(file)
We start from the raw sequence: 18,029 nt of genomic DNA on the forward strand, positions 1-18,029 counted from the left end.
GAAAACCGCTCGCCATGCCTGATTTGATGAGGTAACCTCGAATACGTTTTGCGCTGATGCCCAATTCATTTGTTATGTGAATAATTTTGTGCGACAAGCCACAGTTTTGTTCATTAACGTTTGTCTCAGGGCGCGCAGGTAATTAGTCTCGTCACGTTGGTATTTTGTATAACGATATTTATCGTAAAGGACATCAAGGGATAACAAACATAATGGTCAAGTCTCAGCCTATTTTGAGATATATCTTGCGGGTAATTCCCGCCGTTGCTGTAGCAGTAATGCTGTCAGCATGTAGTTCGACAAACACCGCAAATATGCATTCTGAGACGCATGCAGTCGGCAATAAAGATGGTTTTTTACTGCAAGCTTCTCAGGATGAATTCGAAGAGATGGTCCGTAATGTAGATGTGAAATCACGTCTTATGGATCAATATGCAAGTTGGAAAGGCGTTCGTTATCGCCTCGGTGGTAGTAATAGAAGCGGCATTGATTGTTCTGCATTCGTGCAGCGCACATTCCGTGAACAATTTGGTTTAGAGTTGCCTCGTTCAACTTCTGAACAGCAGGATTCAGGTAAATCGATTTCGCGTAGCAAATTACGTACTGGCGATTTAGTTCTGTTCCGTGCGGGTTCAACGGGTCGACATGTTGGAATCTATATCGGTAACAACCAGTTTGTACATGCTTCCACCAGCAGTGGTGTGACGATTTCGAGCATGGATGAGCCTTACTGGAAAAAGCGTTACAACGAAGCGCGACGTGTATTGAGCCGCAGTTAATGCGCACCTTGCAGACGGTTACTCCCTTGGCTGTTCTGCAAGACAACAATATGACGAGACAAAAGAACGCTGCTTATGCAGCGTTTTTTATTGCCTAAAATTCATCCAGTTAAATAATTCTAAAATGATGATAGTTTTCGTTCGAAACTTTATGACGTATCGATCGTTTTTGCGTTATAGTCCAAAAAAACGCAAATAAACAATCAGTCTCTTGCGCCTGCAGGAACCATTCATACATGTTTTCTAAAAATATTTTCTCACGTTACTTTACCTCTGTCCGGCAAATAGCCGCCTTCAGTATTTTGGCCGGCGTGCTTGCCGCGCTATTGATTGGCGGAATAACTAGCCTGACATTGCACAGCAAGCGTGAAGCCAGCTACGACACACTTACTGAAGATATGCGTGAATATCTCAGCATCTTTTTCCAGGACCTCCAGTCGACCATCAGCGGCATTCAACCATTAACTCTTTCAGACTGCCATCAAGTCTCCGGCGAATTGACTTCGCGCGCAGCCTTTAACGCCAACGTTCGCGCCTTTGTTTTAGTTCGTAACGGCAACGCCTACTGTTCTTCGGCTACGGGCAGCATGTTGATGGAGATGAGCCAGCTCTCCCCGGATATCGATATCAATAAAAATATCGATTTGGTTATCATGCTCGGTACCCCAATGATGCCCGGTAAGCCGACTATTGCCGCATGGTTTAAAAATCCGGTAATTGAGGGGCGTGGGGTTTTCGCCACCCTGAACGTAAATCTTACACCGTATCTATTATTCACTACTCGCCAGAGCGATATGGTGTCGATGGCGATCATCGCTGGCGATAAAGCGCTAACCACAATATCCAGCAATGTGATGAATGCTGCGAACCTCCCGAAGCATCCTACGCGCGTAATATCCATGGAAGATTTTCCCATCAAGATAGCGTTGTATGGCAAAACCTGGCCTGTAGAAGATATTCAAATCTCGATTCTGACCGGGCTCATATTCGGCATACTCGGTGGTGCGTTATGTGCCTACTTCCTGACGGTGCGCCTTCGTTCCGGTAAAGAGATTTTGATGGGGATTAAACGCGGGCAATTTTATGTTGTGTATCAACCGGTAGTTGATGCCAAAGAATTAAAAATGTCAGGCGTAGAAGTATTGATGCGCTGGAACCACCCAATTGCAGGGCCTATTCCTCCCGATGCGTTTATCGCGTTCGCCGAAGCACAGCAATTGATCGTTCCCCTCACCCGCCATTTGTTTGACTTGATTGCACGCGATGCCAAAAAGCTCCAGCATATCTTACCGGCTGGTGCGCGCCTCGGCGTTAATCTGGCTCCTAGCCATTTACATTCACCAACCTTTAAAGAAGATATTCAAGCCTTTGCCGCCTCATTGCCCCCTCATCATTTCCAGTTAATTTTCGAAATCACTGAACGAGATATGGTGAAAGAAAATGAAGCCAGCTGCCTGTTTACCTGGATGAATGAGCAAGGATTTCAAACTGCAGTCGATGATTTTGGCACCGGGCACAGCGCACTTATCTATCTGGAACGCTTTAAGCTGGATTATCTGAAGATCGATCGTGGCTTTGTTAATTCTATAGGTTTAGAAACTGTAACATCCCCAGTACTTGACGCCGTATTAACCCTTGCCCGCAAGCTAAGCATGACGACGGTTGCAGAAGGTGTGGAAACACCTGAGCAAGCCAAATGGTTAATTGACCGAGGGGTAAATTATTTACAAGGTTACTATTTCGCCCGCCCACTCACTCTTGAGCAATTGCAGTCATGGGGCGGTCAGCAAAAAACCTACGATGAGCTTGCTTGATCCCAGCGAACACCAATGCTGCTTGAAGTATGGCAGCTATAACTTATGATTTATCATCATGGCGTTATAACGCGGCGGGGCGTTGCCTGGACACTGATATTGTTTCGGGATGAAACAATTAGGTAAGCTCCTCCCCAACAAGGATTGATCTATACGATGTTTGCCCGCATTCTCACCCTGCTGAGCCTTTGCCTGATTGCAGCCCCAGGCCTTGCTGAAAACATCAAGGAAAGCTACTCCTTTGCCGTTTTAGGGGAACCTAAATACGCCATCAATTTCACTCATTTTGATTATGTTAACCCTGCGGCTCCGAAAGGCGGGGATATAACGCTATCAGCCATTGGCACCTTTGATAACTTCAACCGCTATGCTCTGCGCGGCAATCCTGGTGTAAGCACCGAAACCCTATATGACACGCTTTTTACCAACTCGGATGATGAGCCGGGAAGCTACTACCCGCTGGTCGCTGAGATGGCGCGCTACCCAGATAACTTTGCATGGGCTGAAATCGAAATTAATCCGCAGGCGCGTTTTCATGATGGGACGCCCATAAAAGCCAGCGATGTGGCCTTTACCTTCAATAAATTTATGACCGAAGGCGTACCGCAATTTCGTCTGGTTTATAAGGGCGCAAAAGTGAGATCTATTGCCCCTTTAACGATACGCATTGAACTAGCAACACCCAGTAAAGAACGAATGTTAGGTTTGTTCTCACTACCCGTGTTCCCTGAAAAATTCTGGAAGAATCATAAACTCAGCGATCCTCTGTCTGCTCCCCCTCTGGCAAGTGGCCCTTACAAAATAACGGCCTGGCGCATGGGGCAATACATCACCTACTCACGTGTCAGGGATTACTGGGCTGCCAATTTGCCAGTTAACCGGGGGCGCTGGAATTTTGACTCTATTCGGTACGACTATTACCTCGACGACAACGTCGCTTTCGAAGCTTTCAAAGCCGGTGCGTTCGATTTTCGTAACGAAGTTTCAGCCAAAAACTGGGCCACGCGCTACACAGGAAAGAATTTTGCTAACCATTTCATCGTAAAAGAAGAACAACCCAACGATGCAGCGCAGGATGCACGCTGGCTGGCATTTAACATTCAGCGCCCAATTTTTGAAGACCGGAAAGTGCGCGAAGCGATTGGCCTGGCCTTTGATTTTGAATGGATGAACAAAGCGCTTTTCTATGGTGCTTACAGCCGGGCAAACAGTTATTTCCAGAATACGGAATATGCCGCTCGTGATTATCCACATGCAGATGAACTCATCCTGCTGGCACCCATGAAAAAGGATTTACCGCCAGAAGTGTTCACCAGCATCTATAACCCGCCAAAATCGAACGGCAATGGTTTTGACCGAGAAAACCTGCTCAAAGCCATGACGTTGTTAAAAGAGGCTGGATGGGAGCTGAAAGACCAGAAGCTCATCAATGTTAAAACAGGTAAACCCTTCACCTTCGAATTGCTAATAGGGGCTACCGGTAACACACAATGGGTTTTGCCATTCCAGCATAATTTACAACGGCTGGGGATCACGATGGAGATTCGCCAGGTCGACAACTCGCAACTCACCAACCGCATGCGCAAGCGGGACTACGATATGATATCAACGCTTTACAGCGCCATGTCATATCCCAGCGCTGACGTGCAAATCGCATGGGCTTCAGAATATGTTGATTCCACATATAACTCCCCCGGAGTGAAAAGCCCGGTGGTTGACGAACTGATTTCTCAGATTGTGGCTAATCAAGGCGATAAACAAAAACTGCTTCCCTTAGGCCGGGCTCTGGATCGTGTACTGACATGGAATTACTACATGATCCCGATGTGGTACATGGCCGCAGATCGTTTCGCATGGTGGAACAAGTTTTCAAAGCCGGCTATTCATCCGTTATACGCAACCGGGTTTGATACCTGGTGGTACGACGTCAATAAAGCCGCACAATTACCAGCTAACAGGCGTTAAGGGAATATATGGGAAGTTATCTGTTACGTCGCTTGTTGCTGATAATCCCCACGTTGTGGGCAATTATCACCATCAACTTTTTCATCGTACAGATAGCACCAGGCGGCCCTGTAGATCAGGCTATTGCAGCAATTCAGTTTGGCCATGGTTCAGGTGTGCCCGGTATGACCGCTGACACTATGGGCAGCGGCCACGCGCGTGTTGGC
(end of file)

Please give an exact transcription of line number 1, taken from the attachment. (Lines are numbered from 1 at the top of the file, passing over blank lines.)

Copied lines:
We start from the raw sequence: 18,029 nt of genomic DNA on the forward strand, positions 1-18,029 counted from the left end.